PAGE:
As social networks skyrocket in popularity, employers are increasingly hopping on the web to research potential new hires. Many businesses search the web for information about their prospective or current employees. Now, background checking companies like Social Intelligence Corp. have capitalized on this kind of job vetting. The FTC recently ruled that such companies can store your long-deleted online indiscretions for up to 7 years. And since 47% of Facebook walls contain content that could be deemed profane, that fact is relevant to a lot of us.
* Resist the urge to post "party photos" on social networks. And yes that means no pics with the red keg cup in hand, even if you were only drinking water.
* Keep the way you'd like to be perceived professionally in mind when choosing a profile picture.
* If friends tag you in an incriminating Facebook photo, a recent privacy overhaul means you can approve or disapprove the tag, which will keep it from showing up on your profile page. Keep in mind this new feature is limited, so those photos can still pop up elsewhere on Facebook.
4. Cut out poorly cropped photos
While it's no security risk, there's little reason to choose Facebook profile photo with a stray arm or shoulder in it. If you're looking to meet people online on a dating site or social network, make the effort to choose a profile that features you, without the distraction of half of someone else in the picture. That someone else could distract anyone who looks at your profile — who is it? Where was it taken? Is that your ex? But keeping the focus on you is easy, thanks to free apps.
Improve your photos with these free tools
Photos editing services like Picnik, and DrPic, can make cropping a snap. There's no need to use Microsoft Paint to edit a photo — if you need to tinker around with a shot, use one of these free services.
And pick an interesting one — according to stats from OKCupid, one of the web's most popular dating sites, you'll be far more likely to strike up a conversation with a potential match if your photo shows you doing something interesting, like playing the guitar or scuba diving.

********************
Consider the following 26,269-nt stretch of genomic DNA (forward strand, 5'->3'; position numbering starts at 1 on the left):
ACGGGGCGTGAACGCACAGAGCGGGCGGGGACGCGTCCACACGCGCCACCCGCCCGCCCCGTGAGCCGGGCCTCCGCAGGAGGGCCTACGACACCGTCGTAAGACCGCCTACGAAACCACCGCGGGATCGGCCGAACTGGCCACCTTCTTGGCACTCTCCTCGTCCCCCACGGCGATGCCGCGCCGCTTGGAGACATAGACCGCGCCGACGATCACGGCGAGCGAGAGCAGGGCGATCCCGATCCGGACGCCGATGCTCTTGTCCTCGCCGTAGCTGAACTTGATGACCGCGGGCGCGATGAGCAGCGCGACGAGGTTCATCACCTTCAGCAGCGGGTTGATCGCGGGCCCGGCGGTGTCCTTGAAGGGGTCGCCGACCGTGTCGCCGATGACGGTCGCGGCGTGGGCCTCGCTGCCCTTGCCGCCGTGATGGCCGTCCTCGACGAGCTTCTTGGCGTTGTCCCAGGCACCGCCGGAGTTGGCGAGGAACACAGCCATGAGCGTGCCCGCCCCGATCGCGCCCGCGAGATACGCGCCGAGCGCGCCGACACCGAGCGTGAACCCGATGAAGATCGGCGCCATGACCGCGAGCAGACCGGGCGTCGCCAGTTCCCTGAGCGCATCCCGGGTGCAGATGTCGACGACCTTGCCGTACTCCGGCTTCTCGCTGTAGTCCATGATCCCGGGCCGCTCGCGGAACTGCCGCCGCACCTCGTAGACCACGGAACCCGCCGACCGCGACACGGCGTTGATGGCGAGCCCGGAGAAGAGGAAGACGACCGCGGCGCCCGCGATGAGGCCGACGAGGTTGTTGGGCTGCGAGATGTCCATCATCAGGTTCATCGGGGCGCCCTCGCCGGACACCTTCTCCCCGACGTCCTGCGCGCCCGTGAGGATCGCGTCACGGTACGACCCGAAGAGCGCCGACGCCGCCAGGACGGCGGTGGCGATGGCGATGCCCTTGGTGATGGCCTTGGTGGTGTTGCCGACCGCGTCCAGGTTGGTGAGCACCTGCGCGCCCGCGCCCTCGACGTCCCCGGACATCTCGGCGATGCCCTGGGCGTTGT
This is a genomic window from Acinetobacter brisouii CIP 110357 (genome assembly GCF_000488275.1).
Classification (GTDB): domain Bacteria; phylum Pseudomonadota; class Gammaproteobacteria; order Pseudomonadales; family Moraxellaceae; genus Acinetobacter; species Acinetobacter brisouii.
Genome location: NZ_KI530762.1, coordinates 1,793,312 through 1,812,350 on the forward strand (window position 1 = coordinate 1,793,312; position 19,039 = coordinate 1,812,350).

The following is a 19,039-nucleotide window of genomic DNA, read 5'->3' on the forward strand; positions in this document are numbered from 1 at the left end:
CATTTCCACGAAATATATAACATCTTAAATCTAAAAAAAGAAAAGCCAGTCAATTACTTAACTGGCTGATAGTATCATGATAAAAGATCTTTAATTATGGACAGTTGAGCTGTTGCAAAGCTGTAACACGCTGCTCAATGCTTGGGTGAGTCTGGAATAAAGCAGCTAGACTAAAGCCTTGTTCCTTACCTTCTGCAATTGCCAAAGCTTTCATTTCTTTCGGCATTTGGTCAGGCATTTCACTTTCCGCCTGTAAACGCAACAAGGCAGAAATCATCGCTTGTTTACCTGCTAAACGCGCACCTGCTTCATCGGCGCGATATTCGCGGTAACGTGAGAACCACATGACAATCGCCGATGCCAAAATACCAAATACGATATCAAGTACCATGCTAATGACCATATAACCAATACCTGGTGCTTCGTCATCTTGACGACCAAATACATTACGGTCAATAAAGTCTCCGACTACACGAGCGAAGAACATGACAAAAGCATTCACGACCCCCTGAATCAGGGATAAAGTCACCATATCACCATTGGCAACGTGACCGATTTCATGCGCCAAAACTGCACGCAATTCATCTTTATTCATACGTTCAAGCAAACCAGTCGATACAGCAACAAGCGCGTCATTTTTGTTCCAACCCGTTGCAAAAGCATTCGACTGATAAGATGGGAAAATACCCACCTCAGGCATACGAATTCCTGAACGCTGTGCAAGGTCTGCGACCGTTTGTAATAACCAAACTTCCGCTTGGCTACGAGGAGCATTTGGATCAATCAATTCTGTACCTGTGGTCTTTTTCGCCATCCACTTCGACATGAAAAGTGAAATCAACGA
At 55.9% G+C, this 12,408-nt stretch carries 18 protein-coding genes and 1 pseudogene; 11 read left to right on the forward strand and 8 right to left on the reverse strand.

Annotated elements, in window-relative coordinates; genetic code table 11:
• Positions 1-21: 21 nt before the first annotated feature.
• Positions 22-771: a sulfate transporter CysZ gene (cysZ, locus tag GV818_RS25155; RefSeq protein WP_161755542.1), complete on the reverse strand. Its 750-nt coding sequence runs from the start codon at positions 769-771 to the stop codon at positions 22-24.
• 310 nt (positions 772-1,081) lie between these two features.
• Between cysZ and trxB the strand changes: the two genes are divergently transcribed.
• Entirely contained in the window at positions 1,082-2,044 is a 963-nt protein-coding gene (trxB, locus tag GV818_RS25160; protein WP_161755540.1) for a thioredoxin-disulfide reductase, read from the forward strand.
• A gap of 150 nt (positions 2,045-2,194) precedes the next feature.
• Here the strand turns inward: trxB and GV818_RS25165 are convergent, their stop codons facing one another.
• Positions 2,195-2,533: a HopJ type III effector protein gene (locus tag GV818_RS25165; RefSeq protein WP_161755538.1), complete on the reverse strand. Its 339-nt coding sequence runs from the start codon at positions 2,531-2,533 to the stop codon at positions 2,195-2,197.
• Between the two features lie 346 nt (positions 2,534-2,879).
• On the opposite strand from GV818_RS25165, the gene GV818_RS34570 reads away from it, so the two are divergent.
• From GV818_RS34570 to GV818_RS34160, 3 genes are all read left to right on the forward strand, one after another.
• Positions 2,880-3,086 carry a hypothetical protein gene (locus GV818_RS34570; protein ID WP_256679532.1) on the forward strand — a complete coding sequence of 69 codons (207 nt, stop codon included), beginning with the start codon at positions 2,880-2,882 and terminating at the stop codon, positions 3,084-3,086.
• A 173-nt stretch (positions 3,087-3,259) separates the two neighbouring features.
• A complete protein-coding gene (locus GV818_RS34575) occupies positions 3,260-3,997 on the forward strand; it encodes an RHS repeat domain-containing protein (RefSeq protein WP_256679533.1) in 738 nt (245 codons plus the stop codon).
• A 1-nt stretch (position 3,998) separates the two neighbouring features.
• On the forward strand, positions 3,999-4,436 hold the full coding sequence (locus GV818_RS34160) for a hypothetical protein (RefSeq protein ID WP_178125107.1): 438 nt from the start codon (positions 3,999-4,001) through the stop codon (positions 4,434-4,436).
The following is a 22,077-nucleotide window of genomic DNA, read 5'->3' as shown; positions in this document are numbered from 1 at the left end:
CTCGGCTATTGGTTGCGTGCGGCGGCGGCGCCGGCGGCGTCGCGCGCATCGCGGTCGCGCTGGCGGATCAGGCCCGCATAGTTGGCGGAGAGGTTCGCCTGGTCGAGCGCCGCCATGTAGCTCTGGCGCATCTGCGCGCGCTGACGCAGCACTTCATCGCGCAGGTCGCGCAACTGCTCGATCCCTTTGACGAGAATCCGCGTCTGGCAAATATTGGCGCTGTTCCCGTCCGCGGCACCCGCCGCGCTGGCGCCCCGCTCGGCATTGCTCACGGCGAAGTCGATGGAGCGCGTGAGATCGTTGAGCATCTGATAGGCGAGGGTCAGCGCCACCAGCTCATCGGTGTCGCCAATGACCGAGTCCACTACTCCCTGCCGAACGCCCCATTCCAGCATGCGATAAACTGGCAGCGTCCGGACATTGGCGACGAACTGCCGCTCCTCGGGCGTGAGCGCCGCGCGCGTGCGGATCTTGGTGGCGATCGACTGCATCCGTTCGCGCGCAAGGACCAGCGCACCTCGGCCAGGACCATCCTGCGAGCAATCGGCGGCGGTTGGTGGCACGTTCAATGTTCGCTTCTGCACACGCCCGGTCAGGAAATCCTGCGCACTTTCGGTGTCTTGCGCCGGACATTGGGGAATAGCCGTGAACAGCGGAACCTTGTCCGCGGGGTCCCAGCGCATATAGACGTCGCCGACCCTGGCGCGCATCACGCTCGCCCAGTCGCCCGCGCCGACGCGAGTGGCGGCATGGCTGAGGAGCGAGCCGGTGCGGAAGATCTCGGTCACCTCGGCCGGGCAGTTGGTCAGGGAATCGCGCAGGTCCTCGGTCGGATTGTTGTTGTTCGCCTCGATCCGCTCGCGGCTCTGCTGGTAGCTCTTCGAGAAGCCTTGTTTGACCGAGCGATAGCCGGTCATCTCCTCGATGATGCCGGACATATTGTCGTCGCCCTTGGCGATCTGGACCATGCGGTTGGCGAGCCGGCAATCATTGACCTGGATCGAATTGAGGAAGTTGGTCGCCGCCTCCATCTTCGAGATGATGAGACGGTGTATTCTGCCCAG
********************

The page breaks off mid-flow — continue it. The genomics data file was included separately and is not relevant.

5. Avoid webcam profile photos
There are a range of great, cheap, easy-to-use cameras out there, which means something better than your computer's built-in or external webcam is often at hand. Even cameraphones often boast 5 megapixels or more, which can easily eclipse the photo quality of a webcam, even on new computers. Since many webcams are optimized for video, the photo quality deteriorates when it comes to still images. Apple's new FaceTime cameras, found on the iPad 2, the MacBook Air, and other devices are one example of this. These cameras make moving pictures look great, but your still shot may be grainy and blurred.
How to improve your self-portraits
To get a good shot of yourself, you're better off using any kind of point-and-shoot camera, a DSLR for the best image quality, or even your phone. Since you can potentially find a tripod for each of these devices (check out GorillaMobile for your phone), set up your shot in advance so it will be well-framed and well-lit.
For a flattering outdoor photo, avoid the high-noon sun. Instead either take your own photo — or better yet, recruit a friend's help — during the early morning and late afternoon hours, when photographers are known to capture the best kind of light for portraits.